My Muck Story: Nick from MuckFest Dallas

My Muck Story: Nick from MuckFest Dallas

November 13, 2018 1 By muckfestms

0 (2)

Nick has lived in Dallas since 2009 and been an active member of the OCR community since shortly after he moved to the Lone Star State. Though he initially did other mud runs and OCRs, his journey toward the MuckFest community began on a Sunday morning in March of 2016. He woke up feeling a little off and was numb from the neck down. That day, after six hours of multiple MRIs and CAT scans, his doctors came out to give him the news: He had MS.

Though it took him a while to feel like himself again, he found support from his family and friends, and found a new community with others he met that had MS. Then, he found MuckFest. Finally, his love of OCRs and his desire to support the MS community could be combined! A lifelong fitness journey had all led to that discovery, and to MuckFest. This is Nick’s MS story, in his own words.

0 (3)

Growing up I was never really into fitness, but I did stay active. I did four years of high school marching band each year on a different instrument (alto sax, marching cymbals, bass drum and snare drum) while joining the high school swim team in the off season.

Once I got to college, I auditioned and made a Drum Corps International group called the Carolina Crown, where I marched four summers on bass drum. Drum Corps is known as the “professional” competitive level of marching band so while it may not be considered a true “sport” it did keep me very active each summer. They say that marching a 10-minute show is like running 6 miles! And we did this at minimum every day all summer long. Once I got my undergraduate degree in biology from East Carolina University, my best friend Adam, who I met through Carolina Crown, wanted to move to Dallas. There was nothing holding me back, so I gladly told him I would make the change and call Dallas my home.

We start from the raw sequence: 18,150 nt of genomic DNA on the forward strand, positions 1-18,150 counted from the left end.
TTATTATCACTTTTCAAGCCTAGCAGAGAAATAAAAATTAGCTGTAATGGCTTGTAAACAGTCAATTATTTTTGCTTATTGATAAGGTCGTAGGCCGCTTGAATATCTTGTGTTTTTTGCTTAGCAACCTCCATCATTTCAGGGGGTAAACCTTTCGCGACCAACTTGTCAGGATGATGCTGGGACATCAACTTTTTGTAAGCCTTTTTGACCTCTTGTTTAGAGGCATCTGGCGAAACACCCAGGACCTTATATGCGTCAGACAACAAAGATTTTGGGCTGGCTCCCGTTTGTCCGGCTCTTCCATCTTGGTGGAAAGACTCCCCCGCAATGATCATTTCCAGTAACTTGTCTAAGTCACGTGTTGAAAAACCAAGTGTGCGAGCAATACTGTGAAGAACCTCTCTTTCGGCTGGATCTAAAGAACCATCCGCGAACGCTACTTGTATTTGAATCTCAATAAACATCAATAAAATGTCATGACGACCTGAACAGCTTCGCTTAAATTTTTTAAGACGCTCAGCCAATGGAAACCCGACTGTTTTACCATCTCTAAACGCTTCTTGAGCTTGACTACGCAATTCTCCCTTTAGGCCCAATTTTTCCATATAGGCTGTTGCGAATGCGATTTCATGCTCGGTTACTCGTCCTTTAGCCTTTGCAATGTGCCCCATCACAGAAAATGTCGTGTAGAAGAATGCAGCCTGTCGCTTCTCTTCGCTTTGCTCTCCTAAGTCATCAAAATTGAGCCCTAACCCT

Trying to find a job and make ends meet made being active start to take a back seat without me even realizing it. Before I knew it, I gained a bit of weight and was getting antsy not knowing what to do with the little free time I did have. I decided enough was enough and I wanted to start running every morning.


Then, I started getting out and meeting people and along the way was asked to do 5K road races with different friend groups. I started looking into all types of Obstacle Course Races (OCRs) and came across the Spartan Race. Little did I know that I decided on and signed up for one of the most intense races that existed!

This brings me to 2016. My fiancé Nicola and I got a husky puppy late in 2015, knowing full well the amount of time and energy it took to keep them happy. We looked forward to having a reason to go on runs and walks every morning and every night. As you can imagine, after being told that I had MS and not knowing what that meant, there were a few weeks of feeling lost. Losing the sensation in my body through the fingertips and toes, not knowing when I had to go to the bathroom or if I was hungry, only really bothered me when I got home after the hospital stay and I couldn’t even feel my dog the way I used to. He was usually so soft and fluffy. It hit me then and there that I may never be the same again.

10 (3)

I had a huge support structure from my friends and family that I will never forget. They made it easy to keep my head up and keep working toward getting back to whatever my new normal would be. After about 6 weeks I could start to feel sensations at the end of my fingertips. It felt like a long process and losing all my dexterity and hand strength made it hard relearning even the most basic of things like buttoning up a shirt or simply writing with a pen and paper. But thankfully I regained most, if not all, of my strength and dexterity. I do believe I am very lucky in that regard.

It was around this time that I came across the MuckFest for Dallas and I was thrilled! It was my kind of event and the fact that it was benefiting MS (not to mention my favorite color has always been orange) I could not say no. So, I signed up and got a team put together with my friend Tim, who also has MS. The rest is history! I find MuckFest to be a great way to try out an OCR. The layout of the course between mud, water and obstacles is done very well. The event isn’t timed, so you can go at your own pace and you have the option of skipping an obstacle if it seems like too much (although there are always people helping others conquer their fears). Now, I have no desire to do another Spartan race. I have MuckFest!